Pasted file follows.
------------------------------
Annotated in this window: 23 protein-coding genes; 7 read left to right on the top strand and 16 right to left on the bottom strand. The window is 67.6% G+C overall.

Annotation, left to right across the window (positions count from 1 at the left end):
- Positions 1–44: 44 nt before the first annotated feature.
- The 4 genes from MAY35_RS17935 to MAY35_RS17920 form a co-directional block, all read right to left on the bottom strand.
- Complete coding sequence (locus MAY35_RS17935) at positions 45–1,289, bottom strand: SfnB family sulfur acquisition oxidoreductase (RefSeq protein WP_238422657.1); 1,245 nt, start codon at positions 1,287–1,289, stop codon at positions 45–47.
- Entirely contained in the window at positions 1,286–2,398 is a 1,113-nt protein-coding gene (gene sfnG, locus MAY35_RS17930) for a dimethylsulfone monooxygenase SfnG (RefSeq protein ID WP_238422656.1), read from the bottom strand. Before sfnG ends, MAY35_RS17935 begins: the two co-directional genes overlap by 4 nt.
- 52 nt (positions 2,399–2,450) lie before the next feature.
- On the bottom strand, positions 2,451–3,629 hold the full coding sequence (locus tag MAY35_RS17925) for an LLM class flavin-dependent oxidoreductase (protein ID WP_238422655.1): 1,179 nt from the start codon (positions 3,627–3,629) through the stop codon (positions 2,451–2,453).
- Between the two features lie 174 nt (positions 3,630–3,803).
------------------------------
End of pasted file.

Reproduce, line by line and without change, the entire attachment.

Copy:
Annotated in this window: 23 protein-coding genes; 7 read left to right on the top strand and 16 right to left on the bottom strand. The window is 67.6% G+C overall.

Annotation, left to right across the window (positions count from 1 at the left end):
- Positions 1–44: 44 nt before the first annotated feature.
- The 4 genes from MAY35_RS17935 to MAY35_RS17920 form a co-directional block, all read right to left on the bottom strand.
- Complete coding sequence (locus MAY35_RS17935) at positions 45–1,289, bottom strand: SfnB family sulfur acquisition oxidoreductase (RefSeq protein WP_238422657.1); 1,245 nt, start codon at positions 1,287–1,289, stop codon at positions 45–47.
- Entirely contained in the window at positions 1,286–2,398 is a 1,113-nt protein-coding gene (gene sfnG, locus MAY35_RS17930) for a dimethylsulfone monooxygenase SfnG (RefSeq protein ID WP_238422656.1), read from the bottom strand. Before sfnG ends, MAY35_RS17935 begins: the two co-directional genes overlap by 4 nt.
- 52 nt (positions 2,399–2,450) lie before the next feature.
- On the bottom strand, positions 2,451–3,629 hold the full coding sequence (locus tag MAY35_RS17925) for an LLM class flavin-dependent oxidoreductase (protein ID WP_238422655.1): 1,179 nt from the start codon (positions 3,627–3,629) through the stop codon (positions 2,451–2,453).
- Between the two features lie 174 nt (positions 3,630–3,803).